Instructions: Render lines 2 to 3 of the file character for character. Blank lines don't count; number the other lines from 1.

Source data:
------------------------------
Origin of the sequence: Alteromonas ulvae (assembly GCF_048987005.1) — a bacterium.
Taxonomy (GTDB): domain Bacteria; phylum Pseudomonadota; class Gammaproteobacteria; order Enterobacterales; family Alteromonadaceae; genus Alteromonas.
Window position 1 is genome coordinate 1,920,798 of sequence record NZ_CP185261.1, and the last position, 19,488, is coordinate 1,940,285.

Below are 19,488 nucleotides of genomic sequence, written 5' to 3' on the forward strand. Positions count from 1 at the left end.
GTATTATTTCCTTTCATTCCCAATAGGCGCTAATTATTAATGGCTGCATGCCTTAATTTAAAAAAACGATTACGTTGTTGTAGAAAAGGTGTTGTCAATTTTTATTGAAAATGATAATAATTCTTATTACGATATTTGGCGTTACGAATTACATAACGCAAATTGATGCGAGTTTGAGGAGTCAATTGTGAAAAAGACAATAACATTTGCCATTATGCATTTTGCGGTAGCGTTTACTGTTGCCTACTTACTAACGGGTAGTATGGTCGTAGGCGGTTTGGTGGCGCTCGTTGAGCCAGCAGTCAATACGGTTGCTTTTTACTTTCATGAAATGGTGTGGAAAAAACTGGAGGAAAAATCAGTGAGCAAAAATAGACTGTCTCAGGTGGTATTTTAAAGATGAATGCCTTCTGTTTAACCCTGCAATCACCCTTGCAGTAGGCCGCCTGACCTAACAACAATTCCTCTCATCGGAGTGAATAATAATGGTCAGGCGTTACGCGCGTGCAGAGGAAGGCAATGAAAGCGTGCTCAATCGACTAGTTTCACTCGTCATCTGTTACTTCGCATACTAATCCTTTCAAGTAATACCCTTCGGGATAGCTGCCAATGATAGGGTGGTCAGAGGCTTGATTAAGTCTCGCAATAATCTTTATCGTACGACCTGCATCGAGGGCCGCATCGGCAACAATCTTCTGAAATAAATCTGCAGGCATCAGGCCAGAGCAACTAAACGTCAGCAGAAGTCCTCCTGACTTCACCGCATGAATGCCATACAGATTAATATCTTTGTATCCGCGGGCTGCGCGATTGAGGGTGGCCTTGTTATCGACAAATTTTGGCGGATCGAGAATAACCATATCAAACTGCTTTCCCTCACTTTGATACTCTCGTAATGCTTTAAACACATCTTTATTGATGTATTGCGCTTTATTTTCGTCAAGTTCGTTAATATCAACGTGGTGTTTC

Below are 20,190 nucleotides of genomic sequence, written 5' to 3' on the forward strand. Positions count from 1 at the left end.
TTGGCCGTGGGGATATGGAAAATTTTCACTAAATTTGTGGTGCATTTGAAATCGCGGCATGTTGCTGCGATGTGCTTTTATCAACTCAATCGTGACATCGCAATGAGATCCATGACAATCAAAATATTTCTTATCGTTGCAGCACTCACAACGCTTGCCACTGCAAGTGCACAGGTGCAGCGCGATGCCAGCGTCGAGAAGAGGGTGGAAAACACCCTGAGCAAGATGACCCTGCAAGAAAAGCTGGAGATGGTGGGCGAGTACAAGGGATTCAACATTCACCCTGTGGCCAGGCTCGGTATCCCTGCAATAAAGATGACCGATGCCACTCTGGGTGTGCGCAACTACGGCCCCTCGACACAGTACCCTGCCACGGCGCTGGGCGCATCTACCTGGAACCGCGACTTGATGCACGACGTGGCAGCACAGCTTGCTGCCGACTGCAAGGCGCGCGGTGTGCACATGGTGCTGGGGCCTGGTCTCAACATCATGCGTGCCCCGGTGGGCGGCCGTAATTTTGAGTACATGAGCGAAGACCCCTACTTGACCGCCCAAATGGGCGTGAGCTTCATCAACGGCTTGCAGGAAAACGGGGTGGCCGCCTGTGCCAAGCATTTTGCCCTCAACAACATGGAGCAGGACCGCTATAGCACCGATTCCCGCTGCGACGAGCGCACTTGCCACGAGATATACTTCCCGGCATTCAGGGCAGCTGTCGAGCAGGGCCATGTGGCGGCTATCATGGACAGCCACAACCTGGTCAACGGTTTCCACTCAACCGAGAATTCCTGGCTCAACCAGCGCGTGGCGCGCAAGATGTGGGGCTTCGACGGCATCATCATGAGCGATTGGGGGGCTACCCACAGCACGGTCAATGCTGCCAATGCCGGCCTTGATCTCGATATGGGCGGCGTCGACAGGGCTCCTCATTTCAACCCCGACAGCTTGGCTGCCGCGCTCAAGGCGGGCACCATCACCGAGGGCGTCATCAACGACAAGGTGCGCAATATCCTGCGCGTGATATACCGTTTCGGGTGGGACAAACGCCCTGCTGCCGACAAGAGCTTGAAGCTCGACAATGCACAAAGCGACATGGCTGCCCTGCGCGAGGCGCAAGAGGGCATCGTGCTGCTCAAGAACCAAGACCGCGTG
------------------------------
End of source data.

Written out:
Taxonomy (GTDB): domain Bacteria; phylum Pseudomonadota; class Gammaproteobacteria; order Enterobacterales; family Alteromonadaceae; genus Alteromonas.
Window position 1 is genome coordinate 1,920,798 of sequence record NZ_CP185261.1, and the last position, 19,488, is coordinate 1,940,285.